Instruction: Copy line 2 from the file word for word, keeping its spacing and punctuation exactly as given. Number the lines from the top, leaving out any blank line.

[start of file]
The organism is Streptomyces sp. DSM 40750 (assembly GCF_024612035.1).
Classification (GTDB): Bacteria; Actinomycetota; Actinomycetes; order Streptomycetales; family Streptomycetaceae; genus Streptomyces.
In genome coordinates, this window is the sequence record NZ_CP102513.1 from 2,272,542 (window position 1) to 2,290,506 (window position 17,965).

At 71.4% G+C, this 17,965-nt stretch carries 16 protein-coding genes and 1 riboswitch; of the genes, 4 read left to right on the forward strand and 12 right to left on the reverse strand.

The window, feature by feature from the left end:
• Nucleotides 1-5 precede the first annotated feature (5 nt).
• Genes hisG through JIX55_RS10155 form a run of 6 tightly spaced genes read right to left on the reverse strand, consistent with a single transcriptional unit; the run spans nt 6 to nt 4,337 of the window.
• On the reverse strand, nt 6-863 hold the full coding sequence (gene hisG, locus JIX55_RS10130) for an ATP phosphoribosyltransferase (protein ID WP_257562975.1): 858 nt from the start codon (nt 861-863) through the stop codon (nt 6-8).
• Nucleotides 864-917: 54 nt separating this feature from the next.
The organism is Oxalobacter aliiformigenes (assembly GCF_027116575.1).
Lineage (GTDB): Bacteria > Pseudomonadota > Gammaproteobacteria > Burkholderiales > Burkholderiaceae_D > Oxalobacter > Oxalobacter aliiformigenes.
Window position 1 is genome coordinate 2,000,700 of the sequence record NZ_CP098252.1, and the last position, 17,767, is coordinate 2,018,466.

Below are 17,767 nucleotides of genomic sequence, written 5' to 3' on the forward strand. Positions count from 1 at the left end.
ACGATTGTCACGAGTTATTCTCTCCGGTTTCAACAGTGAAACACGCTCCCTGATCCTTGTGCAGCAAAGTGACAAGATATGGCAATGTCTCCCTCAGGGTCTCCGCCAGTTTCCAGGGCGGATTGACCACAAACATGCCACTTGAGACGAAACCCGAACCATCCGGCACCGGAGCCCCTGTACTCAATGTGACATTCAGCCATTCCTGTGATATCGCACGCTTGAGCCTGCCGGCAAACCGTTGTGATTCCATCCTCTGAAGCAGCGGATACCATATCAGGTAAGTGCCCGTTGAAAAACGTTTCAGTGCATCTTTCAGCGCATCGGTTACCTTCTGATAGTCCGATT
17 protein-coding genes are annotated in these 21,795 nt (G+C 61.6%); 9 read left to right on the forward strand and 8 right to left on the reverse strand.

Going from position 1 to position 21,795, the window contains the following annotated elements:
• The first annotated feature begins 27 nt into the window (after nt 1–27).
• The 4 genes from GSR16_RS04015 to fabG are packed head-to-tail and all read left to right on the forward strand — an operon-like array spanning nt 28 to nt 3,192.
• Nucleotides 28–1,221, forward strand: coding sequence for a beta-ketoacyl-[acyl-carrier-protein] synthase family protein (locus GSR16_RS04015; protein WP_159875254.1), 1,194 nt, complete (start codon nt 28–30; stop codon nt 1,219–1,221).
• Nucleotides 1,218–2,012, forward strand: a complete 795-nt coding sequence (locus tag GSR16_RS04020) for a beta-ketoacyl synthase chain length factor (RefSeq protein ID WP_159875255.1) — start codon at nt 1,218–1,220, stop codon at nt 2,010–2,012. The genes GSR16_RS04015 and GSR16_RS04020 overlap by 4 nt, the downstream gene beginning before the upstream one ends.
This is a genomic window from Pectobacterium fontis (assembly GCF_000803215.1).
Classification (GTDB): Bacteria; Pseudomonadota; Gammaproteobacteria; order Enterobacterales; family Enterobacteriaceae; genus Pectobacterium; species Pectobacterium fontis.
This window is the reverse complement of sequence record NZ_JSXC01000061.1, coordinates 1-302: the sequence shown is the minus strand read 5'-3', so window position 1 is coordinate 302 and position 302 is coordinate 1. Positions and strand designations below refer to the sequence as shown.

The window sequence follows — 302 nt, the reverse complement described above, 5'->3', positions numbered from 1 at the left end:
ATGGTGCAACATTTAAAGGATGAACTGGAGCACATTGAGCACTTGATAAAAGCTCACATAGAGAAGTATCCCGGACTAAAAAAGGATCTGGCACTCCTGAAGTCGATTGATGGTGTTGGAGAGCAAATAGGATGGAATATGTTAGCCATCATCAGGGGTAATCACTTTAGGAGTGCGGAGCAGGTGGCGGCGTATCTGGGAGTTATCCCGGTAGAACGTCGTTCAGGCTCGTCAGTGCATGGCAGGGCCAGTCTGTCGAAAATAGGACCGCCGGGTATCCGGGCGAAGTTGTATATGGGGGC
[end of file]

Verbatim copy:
Classification (GTDB): Bacteria; Actinomycetota; Actinomycetes; order Streptomycetales; family Streptomycetaceae; genus Streptomyces.